Eight-circuit model of consciousness

From Wikipedia, the free encyclopedia

The eight-circuit model of consciousness is a holistic model originally presented as psychological philosophy (abbreviated "psy-phi"[1]) by Timothy Leary in books including Neurologic (1973) and Exo-Psychology (1977), later expanded on by Robert Anton Wilson in his books Cosmic Trigger (1977)[2] and Prometheus Rising (1983), and by Antero Alli in his books Angel Tech (1985) and The Eight-Circuit Brain (2009), that suggests "eight periods [circuits]" within the model.[3] This model has been described as a potential route towards reconciling different interpretations of what it means to be a human being.[4][unreliable fringe source?] The eight circuits, or eight systems or "brains", as referred by other authors, operate within the human nervous system. Each corresponds to its own imprint and subjective experience of reality.[5] Leary and Alli include three stages for each circuit, detailing developmental points for each level of consciousness.[6][7][8]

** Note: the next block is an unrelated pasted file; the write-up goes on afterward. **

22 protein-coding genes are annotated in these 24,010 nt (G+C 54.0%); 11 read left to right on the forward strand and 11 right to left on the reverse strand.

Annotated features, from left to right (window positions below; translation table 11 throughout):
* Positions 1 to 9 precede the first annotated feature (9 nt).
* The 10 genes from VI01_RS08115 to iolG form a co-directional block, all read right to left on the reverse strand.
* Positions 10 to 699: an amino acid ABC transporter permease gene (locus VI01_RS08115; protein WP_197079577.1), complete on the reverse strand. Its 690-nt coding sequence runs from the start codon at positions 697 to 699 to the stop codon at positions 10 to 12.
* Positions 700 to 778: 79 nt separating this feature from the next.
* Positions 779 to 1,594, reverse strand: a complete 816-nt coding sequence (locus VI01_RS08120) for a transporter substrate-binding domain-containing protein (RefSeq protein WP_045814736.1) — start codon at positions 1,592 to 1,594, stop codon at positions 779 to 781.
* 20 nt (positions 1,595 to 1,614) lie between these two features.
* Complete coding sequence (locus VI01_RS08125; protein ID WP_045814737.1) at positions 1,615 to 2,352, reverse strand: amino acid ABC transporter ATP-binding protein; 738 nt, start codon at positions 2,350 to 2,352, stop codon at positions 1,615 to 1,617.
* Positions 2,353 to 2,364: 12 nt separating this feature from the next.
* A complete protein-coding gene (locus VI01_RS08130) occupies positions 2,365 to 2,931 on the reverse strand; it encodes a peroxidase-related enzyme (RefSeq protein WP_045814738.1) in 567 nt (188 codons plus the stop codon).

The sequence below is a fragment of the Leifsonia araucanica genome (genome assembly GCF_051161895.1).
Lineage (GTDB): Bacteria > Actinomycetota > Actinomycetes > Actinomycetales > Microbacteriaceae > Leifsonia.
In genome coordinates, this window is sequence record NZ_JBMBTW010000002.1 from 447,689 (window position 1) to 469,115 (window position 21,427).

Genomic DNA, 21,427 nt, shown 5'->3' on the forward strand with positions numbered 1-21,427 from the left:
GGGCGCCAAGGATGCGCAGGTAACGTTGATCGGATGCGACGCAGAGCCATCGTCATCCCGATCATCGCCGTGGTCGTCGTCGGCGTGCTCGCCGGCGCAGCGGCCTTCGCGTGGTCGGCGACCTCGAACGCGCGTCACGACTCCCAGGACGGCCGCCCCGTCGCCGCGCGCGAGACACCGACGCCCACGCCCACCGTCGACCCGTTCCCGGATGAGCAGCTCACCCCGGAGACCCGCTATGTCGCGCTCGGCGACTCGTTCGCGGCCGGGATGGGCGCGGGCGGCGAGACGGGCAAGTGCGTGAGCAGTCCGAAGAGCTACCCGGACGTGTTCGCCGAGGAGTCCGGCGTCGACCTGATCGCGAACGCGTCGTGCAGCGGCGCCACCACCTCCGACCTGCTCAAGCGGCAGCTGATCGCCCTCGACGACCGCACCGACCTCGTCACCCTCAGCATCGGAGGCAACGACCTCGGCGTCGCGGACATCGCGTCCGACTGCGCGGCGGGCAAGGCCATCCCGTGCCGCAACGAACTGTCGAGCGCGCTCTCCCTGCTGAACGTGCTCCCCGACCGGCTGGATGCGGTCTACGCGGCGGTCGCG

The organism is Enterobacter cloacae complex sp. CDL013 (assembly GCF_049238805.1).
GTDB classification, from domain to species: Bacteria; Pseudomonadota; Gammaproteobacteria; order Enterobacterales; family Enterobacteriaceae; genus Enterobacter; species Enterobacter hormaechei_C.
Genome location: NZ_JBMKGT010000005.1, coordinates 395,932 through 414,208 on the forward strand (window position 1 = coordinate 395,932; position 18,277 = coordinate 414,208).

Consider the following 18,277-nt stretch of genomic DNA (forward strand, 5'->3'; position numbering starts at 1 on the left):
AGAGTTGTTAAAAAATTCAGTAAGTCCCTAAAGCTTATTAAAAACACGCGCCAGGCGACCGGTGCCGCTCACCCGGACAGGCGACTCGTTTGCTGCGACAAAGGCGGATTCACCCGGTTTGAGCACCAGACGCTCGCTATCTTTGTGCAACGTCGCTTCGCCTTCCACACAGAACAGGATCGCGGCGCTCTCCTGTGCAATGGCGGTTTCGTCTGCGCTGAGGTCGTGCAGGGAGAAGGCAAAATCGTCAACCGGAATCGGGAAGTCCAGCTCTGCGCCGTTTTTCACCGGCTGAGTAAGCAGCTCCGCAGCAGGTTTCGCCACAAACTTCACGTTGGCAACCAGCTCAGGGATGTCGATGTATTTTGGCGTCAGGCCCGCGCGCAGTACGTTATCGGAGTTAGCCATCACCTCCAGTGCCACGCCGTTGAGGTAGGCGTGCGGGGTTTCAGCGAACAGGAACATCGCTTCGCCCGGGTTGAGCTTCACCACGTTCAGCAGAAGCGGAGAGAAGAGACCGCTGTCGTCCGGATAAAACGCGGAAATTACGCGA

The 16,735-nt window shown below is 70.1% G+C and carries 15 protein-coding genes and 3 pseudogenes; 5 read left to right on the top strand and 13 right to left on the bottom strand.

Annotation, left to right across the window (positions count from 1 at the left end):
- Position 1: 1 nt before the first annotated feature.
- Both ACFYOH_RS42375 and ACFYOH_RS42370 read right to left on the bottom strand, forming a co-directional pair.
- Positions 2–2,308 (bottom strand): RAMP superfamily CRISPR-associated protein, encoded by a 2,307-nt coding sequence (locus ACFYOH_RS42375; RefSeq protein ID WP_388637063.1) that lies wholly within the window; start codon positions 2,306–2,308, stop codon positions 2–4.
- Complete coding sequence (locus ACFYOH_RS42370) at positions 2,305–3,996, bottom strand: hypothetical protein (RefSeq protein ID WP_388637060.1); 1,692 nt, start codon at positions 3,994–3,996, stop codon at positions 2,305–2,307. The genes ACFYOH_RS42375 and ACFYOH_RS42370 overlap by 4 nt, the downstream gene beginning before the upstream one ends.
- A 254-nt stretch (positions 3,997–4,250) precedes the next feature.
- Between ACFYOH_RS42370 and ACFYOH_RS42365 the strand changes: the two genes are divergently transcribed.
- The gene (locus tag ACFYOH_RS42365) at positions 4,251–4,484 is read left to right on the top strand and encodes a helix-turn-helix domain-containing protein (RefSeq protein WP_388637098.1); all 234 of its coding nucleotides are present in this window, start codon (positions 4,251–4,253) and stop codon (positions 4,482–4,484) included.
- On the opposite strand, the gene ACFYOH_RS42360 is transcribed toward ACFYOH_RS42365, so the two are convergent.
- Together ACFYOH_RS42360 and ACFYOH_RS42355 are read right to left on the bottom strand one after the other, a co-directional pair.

The model lacks scientific credibility and has largely been ignored in academia.[9][10][11][12][13]